June 21, 2012 § Leave a Comment
When I ran summer camps, I was always struck how food prepared in large quantities, never looked appetizing. Even the most delicious of spaghetti, when stirred with sauce in a large plastic tupperware bin, doesn’t look quite so delicious.
I’m trying to hold onto this notion, when I am plagued by anxiety in the pit of my stomach each time I drop Logan off at daycare. Sure, this is only the third day I have done it, and surely even a great day care warrants tears and separation anxiety for a first time mom. But every time I drop him off, and I see a slew of babies littered around the room crying, fussing, and dripping with boogers, I can’t help but wonder if, much like spaghetti, lots of babies don’t look as attractive as one baby. Maybe if the room had two babies, and each of them were crying, I wouldn’t be as inclined as I am now to snatch Logan up and drive far far away from day care.
I never dreamed I would want to be a stay at home mom. I prefer fast paces, multi-tasking and accomplishment. I enjoy interacting with colleagues and taking on professional challenges. However all I can focus on during my first week back at work is, how can I sway the financial pendulum in our favor and stay home with my baby? I never anticipated the worry that comes every minute of every day. Wondering if he is being loved enough, held enough or feels safe enough without me there. Sure, socialization is good for him, and of course it is important for him to learn how to self soothe, but he is a teeny tiny three month old, I don’t expect or want him to learn such things in a matter of moments. I was hoping for a more easy transition.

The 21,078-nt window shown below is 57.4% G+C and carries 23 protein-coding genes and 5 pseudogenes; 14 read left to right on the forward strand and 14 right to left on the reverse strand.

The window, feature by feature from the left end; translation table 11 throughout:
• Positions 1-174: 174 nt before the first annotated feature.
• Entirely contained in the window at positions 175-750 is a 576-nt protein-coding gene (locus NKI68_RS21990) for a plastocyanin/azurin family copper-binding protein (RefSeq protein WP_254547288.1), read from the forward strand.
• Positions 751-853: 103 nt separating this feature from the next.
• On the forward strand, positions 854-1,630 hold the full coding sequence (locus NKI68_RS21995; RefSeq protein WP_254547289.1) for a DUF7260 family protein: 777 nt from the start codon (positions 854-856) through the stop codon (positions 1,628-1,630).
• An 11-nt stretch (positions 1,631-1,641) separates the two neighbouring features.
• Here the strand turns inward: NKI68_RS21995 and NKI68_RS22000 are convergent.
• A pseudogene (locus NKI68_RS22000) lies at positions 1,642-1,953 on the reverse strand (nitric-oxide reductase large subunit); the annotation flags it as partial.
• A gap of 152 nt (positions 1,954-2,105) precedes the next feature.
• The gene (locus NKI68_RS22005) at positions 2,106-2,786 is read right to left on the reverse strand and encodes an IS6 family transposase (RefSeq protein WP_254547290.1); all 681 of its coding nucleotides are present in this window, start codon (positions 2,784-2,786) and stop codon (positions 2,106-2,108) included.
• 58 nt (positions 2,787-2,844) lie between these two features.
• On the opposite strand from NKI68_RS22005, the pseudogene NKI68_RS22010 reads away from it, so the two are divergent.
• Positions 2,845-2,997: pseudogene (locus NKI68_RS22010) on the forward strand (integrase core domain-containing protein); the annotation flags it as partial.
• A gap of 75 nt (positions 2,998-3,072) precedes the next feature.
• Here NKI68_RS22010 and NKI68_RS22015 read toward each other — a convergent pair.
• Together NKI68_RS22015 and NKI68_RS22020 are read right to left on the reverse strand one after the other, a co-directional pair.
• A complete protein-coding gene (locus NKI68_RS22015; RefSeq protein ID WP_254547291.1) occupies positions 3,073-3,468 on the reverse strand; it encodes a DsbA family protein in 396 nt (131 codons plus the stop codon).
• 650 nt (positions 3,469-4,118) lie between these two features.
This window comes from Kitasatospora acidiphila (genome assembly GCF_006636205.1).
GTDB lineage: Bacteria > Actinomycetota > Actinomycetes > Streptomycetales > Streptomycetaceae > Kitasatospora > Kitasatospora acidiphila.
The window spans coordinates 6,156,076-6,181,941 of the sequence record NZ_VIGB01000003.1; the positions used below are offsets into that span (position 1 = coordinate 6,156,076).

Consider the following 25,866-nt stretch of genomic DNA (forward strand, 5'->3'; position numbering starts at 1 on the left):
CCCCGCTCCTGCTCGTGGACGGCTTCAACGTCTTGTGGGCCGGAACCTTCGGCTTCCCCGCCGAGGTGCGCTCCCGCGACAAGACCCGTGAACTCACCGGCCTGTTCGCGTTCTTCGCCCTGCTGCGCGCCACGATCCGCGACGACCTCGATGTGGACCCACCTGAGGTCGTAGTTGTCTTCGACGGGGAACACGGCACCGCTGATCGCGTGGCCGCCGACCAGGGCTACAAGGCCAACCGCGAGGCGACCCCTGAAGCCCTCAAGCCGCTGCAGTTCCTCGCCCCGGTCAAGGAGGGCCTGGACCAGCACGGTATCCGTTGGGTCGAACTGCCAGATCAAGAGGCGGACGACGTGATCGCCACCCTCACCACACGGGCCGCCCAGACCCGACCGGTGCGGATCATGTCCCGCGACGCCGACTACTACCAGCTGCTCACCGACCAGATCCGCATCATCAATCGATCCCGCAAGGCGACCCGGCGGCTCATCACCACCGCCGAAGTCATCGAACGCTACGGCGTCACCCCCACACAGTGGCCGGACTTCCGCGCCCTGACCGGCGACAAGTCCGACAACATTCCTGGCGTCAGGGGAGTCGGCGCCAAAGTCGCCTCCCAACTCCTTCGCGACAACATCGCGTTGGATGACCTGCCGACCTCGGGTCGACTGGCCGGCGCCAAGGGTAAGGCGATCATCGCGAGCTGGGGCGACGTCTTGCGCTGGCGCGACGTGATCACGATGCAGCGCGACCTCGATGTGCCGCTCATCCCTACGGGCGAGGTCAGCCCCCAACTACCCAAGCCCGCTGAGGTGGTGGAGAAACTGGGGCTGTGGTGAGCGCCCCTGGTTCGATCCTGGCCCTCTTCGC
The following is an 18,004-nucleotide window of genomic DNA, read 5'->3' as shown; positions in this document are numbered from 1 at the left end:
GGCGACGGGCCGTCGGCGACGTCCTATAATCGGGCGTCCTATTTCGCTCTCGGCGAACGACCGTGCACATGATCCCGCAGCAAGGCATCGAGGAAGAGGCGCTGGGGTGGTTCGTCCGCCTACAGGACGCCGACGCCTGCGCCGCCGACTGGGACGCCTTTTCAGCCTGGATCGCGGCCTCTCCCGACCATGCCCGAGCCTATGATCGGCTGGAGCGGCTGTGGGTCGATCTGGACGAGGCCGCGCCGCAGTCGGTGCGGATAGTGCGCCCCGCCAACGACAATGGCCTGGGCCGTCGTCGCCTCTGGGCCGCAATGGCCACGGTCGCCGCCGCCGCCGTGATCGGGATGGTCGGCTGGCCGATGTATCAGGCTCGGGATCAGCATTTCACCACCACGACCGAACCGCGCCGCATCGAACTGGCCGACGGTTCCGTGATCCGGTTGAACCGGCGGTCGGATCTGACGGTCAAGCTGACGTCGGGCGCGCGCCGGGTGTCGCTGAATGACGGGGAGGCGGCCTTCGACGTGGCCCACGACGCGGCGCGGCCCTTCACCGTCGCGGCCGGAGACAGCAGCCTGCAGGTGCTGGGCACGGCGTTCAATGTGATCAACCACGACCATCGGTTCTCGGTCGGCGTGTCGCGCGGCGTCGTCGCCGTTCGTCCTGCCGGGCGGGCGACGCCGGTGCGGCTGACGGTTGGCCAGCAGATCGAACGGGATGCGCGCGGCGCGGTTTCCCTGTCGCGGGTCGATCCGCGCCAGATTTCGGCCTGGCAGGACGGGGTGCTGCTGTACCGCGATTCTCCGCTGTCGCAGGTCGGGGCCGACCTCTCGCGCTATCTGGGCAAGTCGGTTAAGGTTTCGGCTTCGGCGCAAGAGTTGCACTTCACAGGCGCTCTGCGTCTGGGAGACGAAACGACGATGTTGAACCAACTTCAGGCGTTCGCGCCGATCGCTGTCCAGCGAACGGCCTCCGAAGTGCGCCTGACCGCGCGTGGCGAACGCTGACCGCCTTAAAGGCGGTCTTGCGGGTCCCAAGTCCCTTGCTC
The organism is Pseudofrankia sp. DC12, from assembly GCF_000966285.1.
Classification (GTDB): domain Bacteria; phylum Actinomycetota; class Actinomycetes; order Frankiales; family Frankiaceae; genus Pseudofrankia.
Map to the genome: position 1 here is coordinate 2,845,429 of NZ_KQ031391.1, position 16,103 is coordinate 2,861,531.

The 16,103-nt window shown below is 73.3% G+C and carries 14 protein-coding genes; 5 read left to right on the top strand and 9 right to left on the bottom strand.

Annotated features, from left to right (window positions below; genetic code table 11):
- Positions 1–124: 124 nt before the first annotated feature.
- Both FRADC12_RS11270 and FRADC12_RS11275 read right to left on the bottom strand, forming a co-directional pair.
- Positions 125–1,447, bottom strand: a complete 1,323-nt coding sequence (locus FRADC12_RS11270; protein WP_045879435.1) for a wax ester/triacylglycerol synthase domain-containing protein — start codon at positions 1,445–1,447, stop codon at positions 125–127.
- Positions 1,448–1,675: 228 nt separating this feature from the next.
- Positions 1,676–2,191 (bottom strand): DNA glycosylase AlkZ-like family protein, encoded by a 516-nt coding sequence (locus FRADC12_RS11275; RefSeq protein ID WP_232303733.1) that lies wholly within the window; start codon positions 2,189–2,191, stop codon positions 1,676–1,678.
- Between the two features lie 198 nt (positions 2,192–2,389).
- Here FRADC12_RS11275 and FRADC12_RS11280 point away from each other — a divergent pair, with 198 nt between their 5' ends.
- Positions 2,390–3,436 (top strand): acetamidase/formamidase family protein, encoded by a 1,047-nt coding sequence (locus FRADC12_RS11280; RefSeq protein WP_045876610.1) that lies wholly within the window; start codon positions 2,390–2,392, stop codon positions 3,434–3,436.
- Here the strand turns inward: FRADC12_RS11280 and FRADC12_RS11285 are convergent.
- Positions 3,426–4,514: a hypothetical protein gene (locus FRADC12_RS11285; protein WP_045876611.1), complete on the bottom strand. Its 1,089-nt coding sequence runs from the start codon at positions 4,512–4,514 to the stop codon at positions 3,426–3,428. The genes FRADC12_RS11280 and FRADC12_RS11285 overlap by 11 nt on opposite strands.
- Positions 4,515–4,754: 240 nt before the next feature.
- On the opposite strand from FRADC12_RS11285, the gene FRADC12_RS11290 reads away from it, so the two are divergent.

The first day was torture. I clung onto Logan as my husband, and I walked into the room, and were greeted by the lead teacher who seemed less concerned about the crying infant at her feet. All I could do was stare at him, his cheeks stained with tears as he huffed, and puffed with every wail. I held Logan tighter, stared at this little crying boy and promptly began to cry. The thought that in a matter of moments, when I walked out the door, this could be the face of my own child broke my heart. I hadn’t spent as much time in the trenches as this woman, so an infant crying for any length of time, without being cuddled or comforted made my heart sink.
Maybe I was making the wrong decision.
Maybe I could learn to love the sodium taste of ramen.
Maybe I could sell my blood, or even better, my eggs! Surely some rich barren woman would want them, especially after she saw Logan, a clear testament to how adorable they are once they hatch!
We could move to a small one bedroom apartment in a questionable part of town. At that moment, I would have done anything to avoid having to leave his side. In one instant, I transformed from a career driven, focused woman to a frantic mom, willing to give up everything I have worked hard for these past fifteen years to avoid having to leave my baby in the hands of anyone else.
The second day was a bit better, and today was ok. My expectations have dropped from a loving caring environment, to “please just keep my baby safe until I can rescue him.” As I frantically look for alternative care, I cling to the notion that when I see my sweet boy’s face at the end of the day, he smiles, giggles, and coo’s as if to tell me that he had a wonderful day, and he looks just like delicious spaghetti.